They're not guns, but German cops are calling them the next best weapon to hunt down crooks -- mobile phones.
More than 75 percent of Germany's 85 million-plus inhabitants own one. Many of them are taxi and bus drivers, delivery people and others who professionally spend a lot of time "on the ground." More so, in fact, than the country's police. That's why Germany's cash-strapped government has turned to its mobilized citizens for help in tracking down suspected criminals, fugitives and even missing persons.
In what is believed to be the first service of its kind in the world, citizens over 16 years old can now register with the Federal Office of Criminal Investigation (BKA) and become a volunteer mobile phone cop.
The service is based on registered volunteers receiving a brief SMS (Short Message Service) message on their mobile phones from the police and calling back if they spot someone. A typical message could read like this: "Police searching for bank robber, male, approx. 30 years old, wearing jeans, black, leather jacket, driving black BMW sedan, Dusseldorf license number D-JJK-5511. Dial 110 with information."
Before launching the SMS search service, the German Interior Ministry authorized pilot tests for over a year with police departments in 10 cities. The results were overwhelmingly positive, according to Interior Minister Otto Schily, who last month approved a nationwide roll-out of the service.
In a country battling rising crime, Schily said the new method could significantly improve crime fighting by enabling public-minded citizens to search for criminals or missing people. His logic: the more eyeballs snooping, the better the chances of catching crooks.
Interested citizens can register to become SMS-enabled "spotters" on the Internet by going either to the BKA Web page (www.bka.de) or directly to the special police SMS search portal (www.sms-fahndung.de). Here they find general information about the service and their role in the process, in addition to the registration procedure, which is simple and quick.
There is, however, a hitch for those worried about governments electronically compiling and storing information about them; the registration process requires everyone to provide a certain amount of personal data, including occupation and passport, which the police reserve the right to check for security reasons. This means, of course, that such data ends up in yet another IT system held by the Powers That Be.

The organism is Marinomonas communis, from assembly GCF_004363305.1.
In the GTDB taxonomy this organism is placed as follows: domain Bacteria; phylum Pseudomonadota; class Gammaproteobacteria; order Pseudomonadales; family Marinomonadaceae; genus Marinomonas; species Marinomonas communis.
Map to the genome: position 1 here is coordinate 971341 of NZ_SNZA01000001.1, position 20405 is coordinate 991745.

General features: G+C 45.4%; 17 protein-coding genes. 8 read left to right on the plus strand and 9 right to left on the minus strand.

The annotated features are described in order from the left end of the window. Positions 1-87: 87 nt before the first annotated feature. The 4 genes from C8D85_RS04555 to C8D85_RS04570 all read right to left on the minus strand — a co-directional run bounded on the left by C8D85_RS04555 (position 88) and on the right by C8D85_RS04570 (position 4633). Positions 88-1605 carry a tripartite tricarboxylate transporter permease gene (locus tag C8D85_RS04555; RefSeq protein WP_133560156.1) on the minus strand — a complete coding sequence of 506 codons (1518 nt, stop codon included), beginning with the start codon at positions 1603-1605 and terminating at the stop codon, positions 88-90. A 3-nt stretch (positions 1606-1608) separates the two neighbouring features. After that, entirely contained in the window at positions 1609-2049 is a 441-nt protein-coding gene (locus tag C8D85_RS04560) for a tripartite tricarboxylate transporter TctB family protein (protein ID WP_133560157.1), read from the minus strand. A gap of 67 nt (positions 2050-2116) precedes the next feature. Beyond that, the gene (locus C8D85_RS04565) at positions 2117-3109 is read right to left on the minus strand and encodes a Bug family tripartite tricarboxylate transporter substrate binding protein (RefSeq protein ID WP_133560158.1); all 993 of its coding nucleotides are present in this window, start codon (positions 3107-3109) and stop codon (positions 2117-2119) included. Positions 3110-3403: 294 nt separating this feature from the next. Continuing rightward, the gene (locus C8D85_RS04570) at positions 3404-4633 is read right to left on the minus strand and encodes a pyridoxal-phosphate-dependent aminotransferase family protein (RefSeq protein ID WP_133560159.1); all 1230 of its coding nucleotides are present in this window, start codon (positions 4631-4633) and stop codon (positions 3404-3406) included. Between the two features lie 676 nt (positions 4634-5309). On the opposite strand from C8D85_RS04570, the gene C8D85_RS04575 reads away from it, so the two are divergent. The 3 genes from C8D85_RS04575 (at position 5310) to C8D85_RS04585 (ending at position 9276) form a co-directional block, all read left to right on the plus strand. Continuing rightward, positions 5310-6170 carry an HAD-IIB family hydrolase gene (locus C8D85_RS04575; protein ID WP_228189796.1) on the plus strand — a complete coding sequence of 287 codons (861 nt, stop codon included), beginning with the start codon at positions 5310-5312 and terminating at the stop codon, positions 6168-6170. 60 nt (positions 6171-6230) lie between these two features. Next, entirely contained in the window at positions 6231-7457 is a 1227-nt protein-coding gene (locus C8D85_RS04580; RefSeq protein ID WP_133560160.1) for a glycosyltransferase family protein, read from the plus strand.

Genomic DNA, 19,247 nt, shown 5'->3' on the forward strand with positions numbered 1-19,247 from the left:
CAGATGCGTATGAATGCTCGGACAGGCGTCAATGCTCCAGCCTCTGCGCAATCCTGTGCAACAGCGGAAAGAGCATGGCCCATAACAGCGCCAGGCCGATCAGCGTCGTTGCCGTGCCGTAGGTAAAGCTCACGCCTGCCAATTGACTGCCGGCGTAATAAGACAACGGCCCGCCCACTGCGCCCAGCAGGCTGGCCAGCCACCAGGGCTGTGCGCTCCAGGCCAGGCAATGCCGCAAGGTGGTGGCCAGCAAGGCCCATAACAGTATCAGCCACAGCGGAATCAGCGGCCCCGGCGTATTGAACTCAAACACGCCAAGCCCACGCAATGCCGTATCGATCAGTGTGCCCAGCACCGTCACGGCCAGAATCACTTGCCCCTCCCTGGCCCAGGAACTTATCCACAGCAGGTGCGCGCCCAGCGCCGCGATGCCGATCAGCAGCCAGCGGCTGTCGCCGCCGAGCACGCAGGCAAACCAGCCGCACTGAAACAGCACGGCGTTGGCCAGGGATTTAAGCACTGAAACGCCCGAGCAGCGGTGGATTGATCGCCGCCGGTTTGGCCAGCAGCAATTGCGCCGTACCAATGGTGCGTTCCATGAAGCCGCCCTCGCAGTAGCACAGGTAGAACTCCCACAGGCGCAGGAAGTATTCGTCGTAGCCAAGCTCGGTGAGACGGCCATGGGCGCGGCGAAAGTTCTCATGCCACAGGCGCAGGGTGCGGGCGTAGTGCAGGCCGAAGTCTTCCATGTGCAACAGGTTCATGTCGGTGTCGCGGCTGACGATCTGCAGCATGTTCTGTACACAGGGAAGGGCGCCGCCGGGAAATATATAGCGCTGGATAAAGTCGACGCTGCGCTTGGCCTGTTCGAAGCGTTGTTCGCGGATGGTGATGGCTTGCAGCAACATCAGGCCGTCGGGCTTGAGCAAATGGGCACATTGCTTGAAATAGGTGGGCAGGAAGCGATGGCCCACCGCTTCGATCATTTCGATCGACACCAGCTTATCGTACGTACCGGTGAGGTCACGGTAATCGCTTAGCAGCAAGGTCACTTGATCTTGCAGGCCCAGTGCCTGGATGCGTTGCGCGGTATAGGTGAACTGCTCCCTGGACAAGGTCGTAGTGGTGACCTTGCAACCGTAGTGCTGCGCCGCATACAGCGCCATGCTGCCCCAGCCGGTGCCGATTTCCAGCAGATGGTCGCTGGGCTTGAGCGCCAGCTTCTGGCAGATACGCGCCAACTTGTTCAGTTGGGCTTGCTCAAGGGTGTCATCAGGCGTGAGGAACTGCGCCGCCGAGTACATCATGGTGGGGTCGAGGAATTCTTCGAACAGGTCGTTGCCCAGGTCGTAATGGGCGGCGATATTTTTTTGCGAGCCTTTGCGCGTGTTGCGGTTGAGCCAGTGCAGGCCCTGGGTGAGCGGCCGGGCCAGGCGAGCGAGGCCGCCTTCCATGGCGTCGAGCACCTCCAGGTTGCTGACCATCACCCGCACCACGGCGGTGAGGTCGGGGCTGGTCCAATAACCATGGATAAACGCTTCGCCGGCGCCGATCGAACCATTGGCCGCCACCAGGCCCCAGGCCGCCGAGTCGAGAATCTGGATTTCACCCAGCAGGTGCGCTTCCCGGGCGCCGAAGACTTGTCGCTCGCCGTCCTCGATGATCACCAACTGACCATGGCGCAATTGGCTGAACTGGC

Perhaps more disturbing, especially for civil libertarians in Germany, the new SMS search service comes to a country which has a sad history of notorious snoopers -- Hitler's Gestapo and the former East German Stasi. Even some members of Schily's own Social Democratic Party (SPD) fear the new mobile phone snoop service could encourage citizens to spy on their neighbors.
Defending his decision at a media conference last month, Schily said the "speedy and direct involvement of citizens enables new forms of cooperation between police and the population." Because German law, he added, allows for public searches only in case of "heavy criminal offenses," the police will only send out SMS searches in specific cases.
Should the snooping service establish itself as a regular feature in police work throughout the country -- as Schily hopes it will -- a next step could be the use of camera phones to receive mug shots. After all, as the saying goes, "a picture is worth a thousand words" (and words, agreeably, are a precious commodity in a SMS message with a typical limitation of 160 characters).
That possibility, though, could rattle civil libertarians even more. Their concern: If mobile phone snoopers with camera phones can receive pictures, they can also take them. The potential for unsuspecting people to be photographed in private and, in some cases, even in humiliating situations -- with their images transmitted to authorities and others and later stored -- is especially unsettling, privacy advocates warn.
You just wonder what George Orwell would have to say about this.